Saturday, October 27. “The Nexus of Being and Place: Interpreting Human Origins in Handmade Paper,” Lynn Sures ✧ “The Driving Force of the Universe Made Visible,” Heather Peters ✧ “Printmaking with Dirca Bark Paper,” Zachary Hudson and Andrew Zandt
Lynn Sures reported on her work funded by the Smithsonian Artist Research Fellowship into early human and animal origins, beginning with drawings of fossils on her own handmade abaca, flax and hemp paper. After research in museum collections in Washington DC, she traveled to Kenya with her handmade kenaf paper to document archeological sites where early human remains had been found along with evidence of tools and tool making, or “the development of the ‘maker’ in a species that directly preceded ours.” All of these drawings were then reinterpreted in pulp paintings. On the process she says, “These drawings are very literal. I’m trying to understand who I am looking at.”
Heather Peters told the story of FF Runge, a German scientist who researched paper chromatography in the 1850s. His experiments produced beautiful and colorful patterns, reminiscent of Rorschach tests in their symmetry and bursting nebula clouds in their color (pictured here). These images are made as a mixture travels through the space between the cellulose fiber of an unsized sheet of paper. The separate components travel at different speeds, creating distinctive colors and shapes. Runge self-published his experiments, which included chromatography samples and recipes. This process studies the movement of molecules through time and “illustrates the depth of a piece of paper, which is often thought of as a two-dimensional object.”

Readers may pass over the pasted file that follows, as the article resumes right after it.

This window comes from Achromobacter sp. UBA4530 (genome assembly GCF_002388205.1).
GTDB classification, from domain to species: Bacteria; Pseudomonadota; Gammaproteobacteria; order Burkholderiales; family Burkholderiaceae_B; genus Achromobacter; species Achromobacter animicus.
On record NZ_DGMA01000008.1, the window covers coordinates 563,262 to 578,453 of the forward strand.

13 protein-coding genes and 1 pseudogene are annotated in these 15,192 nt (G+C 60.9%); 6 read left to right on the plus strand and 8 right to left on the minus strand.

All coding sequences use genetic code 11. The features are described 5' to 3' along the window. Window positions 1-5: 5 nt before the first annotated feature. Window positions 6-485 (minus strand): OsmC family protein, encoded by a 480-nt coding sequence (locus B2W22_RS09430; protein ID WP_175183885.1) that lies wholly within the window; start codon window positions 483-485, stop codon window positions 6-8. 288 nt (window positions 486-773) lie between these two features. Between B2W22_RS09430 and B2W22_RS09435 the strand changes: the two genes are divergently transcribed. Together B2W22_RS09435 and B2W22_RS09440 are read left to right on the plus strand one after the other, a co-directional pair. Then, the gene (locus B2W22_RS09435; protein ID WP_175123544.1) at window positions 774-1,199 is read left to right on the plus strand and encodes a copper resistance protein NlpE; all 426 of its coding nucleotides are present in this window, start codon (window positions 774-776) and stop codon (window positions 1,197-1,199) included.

Zachary Hudson & Andrew Zandt produced paper from the plant Dirca mexicana, which is commonly known as leatherwood or thongwood. Under the guidance of Tim Barrett, the duo harvested the plant and produced paper using nagashizuki techniques. The sheets were tested by printmakers using lithography, relief, intaglio, collagraphy, screen printing and ink jet printing. Comparing their results with prints on paper made from gampi, the paper from Dirca mexicana generally produced prints with a larger tonal range and nicely saturated areas of solid color. The paper required less ink for printing which preserved image detail. Though the paper is potentially very useful for printmakers, the Dirca mexicana plant is somewhat rare and very difficult to cultivate.